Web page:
McClaren looks to fulfil Uefa Cup destiny

Middlesbrough manager Steve McClaren is an habitually cautious man, but in the past few weeks even he has allowed himself to muse on whether his side’s progress to the Uefa Cup final might be their destiny.

Twenty years after the club went into administration, Boro have come from three goals down to win both the quarterfinal and the semifinal, and now, after being appointed to replaced Sven-Goran Eriksson as England manager after the World Cup finals, McClaren is seeking the perfect finale to his five years on Teesside.

“We have enjoyed some marvellous occasions and Boro will always remain close to my heart,” McClaren said.

“I’m so pleased I was able to deliver success to Middlesbrough because everyone—especially the fans—deserves it. Hopefully we can top the lot on Wednesday night. That would be the perfect ending for me, and a wonderful platform to take the club forward into the future.”

That future now seems unlikely to include the Dutch forward Jimmy Floyd Hasselbaink, who, at 34, has yet to be offered a contract for next season.
He, too, is contemplating a grand finale.

“If it is my last game, it would be great to go out on a high, and in many respects it is all set up for me with the final being in Holland,” he said.

“But you still have to make it happen, and I’ll do everything in my power—along with my teammates—to ensure it is an unforgettable day.”

Aside from winning the club its first silverware in its 130-year history by bringing the League Cup to the Riverside two season ago, McClaren’s lasting legacy looks likely to be the academy.

Surprise England World Cup squad member Stewart Downing, Stuart Parnaby, Lee Cattermole and James Morrison have all emerged to become first-team regulars this season, testament to chairperson Steve Gibson’s recognition that building a club is not simply about buying players.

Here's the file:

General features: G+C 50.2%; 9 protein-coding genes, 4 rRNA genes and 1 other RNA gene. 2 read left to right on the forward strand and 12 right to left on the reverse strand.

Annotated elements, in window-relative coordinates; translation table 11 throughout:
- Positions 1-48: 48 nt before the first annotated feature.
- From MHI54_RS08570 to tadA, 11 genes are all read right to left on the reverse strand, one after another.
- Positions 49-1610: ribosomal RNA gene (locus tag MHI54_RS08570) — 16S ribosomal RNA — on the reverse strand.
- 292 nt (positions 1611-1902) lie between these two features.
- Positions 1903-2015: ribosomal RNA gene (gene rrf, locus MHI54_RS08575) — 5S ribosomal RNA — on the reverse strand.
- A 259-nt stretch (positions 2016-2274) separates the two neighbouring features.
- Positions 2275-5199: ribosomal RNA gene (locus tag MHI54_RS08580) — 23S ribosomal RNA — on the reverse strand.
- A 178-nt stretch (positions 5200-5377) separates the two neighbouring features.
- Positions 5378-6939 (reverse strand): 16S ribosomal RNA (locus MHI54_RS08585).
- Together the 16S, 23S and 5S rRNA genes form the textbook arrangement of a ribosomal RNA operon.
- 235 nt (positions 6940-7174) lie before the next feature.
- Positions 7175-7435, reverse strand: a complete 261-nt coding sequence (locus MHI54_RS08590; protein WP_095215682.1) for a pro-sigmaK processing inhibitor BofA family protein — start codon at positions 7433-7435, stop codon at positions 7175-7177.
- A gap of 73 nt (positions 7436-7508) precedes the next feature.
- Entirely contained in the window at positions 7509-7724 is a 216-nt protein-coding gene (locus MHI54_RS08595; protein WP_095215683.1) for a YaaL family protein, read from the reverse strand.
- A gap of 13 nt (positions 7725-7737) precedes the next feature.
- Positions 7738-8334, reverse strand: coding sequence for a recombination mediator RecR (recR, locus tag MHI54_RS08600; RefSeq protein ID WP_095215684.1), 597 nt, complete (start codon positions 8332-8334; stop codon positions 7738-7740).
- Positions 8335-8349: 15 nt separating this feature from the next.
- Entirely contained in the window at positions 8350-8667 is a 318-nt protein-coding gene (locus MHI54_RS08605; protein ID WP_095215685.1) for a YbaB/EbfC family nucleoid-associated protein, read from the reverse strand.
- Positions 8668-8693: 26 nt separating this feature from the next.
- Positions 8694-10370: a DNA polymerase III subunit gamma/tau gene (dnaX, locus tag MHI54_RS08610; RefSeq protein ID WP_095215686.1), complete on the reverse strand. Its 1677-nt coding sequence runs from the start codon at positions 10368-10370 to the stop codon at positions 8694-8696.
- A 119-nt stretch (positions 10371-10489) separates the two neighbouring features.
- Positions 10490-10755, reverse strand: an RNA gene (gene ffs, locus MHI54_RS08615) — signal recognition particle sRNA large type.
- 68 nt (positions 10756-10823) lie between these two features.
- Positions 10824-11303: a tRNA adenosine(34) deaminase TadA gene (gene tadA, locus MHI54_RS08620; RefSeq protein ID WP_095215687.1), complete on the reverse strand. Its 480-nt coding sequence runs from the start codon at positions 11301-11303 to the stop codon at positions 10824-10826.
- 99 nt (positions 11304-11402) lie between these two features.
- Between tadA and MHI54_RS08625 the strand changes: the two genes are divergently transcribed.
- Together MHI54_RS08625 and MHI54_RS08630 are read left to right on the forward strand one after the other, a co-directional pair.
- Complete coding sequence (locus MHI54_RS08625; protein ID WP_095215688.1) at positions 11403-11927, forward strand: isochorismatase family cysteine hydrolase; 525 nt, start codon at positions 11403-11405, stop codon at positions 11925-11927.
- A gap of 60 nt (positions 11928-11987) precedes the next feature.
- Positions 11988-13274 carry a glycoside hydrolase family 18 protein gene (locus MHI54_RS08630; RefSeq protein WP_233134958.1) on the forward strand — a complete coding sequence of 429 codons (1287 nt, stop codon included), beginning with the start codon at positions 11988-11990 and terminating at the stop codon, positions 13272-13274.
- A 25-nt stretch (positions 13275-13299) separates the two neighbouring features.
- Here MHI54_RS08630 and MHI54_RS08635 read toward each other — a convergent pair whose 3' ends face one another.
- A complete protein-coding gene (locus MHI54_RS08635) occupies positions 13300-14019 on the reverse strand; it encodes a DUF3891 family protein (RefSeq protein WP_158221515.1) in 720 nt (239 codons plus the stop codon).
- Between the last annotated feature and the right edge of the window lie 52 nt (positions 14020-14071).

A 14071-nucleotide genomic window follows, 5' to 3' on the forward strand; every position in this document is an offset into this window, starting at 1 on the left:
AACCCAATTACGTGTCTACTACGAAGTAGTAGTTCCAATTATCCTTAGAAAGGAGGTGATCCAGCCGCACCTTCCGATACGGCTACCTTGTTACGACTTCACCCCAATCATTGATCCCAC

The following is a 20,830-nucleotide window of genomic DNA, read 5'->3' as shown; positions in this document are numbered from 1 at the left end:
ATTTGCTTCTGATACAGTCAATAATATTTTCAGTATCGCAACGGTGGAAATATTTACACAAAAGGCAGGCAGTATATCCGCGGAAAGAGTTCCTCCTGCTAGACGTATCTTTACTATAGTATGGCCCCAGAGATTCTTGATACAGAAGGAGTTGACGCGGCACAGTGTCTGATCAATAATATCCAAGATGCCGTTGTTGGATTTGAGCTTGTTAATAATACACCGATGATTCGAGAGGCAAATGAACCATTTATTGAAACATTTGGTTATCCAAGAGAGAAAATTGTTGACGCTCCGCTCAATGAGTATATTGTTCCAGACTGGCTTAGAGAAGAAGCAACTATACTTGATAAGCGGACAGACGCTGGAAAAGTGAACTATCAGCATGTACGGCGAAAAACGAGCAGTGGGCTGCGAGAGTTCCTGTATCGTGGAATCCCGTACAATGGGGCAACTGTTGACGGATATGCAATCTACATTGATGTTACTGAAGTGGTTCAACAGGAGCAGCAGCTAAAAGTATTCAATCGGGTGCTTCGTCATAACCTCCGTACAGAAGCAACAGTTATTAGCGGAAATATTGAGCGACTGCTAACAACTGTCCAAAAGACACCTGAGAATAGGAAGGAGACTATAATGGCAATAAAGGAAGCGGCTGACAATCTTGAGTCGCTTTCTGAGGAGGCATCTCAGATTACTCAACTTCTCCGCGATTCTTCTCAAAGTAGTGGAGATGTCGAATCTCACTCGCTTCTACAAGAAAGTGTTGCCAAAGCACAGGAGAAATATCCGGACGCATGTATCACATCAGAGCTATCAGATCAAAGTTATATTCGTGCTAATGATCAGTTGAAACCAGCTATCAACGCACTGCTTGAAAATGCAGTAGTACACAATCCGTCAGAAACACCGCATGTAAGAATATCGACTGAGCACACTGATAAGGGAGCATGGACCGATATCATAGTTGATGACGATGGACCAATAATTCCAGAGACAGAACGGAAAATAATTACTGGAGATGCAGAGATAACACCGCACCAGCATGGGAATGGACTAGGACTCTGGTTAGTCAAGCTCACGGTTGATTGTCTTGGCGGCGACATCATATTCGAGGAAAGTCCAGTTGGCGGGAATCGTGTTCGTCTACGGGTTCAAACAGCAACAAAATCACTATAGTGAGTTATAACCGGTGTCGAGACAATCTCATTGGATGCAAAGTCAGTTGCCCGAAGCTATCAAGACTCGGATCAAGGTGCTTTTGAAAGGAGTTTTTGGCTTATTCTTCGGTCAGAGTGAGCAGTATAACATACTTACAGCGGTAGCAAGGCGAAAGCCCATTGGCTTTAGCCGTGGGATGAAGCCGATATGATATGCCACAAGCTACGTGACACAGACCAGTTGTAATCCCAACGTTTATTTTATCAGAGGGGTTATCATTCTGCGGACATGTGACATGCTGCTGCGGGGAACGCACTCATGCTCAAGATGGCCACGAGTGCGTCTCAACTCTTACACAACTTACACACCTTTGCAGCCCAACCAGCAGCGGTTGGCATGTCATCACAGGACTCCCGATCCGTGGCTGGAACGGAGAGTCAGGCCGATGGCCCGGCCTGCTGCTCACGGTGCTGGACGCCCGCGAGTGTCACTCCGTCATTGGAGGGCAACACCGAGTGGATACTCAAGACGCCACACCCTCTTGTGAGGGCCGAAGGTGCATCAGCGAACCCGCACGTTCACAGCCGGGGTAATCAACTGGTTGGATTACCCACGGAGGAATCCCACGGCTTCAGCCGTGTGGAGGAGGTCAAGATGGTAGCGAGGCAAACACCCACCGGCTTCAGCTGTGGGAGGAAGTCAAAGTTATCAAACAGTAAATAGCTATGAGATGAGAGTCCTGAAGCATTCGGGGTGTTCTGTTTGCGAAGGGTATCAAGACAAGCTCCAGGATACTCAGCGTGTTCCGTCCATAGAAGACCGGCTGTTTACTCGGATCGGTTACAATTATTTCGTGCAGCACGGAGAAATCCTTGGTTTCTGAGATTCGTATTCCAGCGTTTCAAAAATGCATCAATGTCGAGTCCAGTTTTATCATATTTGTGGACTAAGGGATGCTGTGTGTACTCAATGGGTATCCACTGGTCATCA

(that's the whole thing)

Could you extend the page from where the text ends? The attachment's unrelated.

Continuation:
As a city, Seville could hardly be more different from Middlesbrough, but the football teams share an historical lack of success and a focus on youth.

The Spanish side have not appeared in a major final since losing to Real Madrid in the final of the Copa del Generalisimo in 1962, and have won nothing since beating Celta Vigo in the final of the same competition 14 years earlier.

The 20-year-old Jesus Navas has been a revelation this season, while Sevilla’s winner against Schalke 04 in the semifinal was scored by the 21-year-old Antonio Puerta.

“Sevilla are getting bigger and so are my dreams along with the team,” he said.

“I was a youth-team player and have been a Sevilla fan since I was little. Up in heaven is my grandfather, who was a big Sevilla fan, and my goal against Schalke was for him.”

Others will have more earth-bound motivations on Wednesday, with Javier Saviola seeing the final as a last chance to force himself into Jose Pekerman’s Argentina squad, which will be announced next Monday.

For Middlesbrough goalkeeper Mark Schwarzer, too, this is a chance to prove his World Cup readiness. He has not played in any of Middlesbrough’s last five games after fracturing a cheek in the FA Cup semifinal against West Ham, but is likely to turn out wearing a face-mask on Wednesday.

“Mark is back in training and the mask option will be looked at,” said his agent Barry Silkman. “He will be trying out the mask in the next few days to see how it is, but he has been told he could play without it.”

For Sevilla, defender Javi Navarro will return after missing the semifinal through suspension, while Frederic Kanoute could be available after a thigh injury.

The former West Ham and Tottenham forward came off the bench against Malaga on Saturday, but Seville coach Juande Ramos remains unconvinced.

“He’s far from the level of fitness he showed earlier in the season because he had a relapse three weeks ago and has been unable to train normally,” he said.

“In the next few days we will see if we can improve his fitness, because his aerial power could be very useful, to see if we can use him as an extra option or in an emergency.”—AFP

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